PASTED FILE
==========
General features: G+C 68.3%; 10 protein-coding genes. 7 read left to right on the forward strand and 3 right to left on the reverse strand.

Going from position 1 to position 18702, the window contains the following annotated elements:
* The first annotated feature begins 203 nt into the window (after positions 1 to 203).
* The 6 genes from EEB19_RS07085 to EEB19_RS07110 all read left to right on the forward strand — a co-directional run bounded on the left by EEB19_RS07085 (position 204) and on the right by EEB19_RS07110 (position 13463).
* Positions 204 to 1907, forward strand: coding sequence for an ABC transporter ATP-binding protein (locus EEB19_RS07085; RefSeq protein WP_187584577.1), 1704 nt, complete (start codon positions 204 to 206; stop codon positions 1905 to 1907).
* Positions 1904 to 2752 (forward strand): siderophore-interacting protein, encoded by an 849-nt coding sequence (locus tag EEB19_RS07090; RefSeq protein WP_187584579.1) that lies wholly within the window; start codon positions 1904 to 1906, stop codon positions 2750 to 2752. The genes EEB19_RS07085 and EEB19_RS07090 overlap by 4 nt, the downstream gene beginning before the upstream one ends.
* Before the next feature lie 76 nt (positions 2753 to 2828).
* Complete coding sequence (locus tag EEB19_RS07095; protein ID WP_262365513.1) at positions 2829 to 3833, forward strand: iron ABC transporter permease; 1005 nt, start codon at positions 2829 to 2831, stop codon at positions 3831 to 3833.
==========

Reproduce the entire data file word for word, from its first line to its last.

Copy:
General features: G+C 68.3%; 10 protein-coding genes. 7 read left to right on the forward strand and 3 right to left on the reverse strand.

Going from position 1 to position 18702, the window contains the following annotated elements:
* The first annotated feature begins 203 nt into the window (after positions 1 to 203).
* The 6 genes from EEB19_RS07085 to EEB19_RS07110 all read left to right on the forward strand — a co-directional run bounded on the left by EEB19_RS07085 (position 204) and on the right by EEB19_RS07110 (position 13463).
* Positions 204 to 1907, forward strand: coding sequence for an ABC transporter ATP-binding protein (locus EEB19_RS07085; RefSeq protein WP_187584577.1), 1704 nt, complete (start codon positions 204 to 206; stop codon positions 1905 to 1907).
* Positions 1904 to 2752 (forward strand): siderophore-interacting protein, encoded by an 849-nt coding sequence (locus tag EEB19_RS07090; RefSeq protein WP_187584579.1) that lies wholly within the window; start codon positions 1904 to 1906, stop codon positions 2750 to 2752. The genes EEB19_RS07085 and EEB19_RS07090 overlap by 4 nt, the downstream gene beginning before the upstream one ends.
* Before the next feature lie 76 nt (positions 2753 to 2828).
* Complete coding sequence (locus tag EEB19_RS07095; protein ID WP_262365513.1) at positions 2829 to 3833, forward strand: iron ABC transporter permease; 1005 nt, start codon at positions 2829 to 2831, stop codon at positions 3831 to 3833.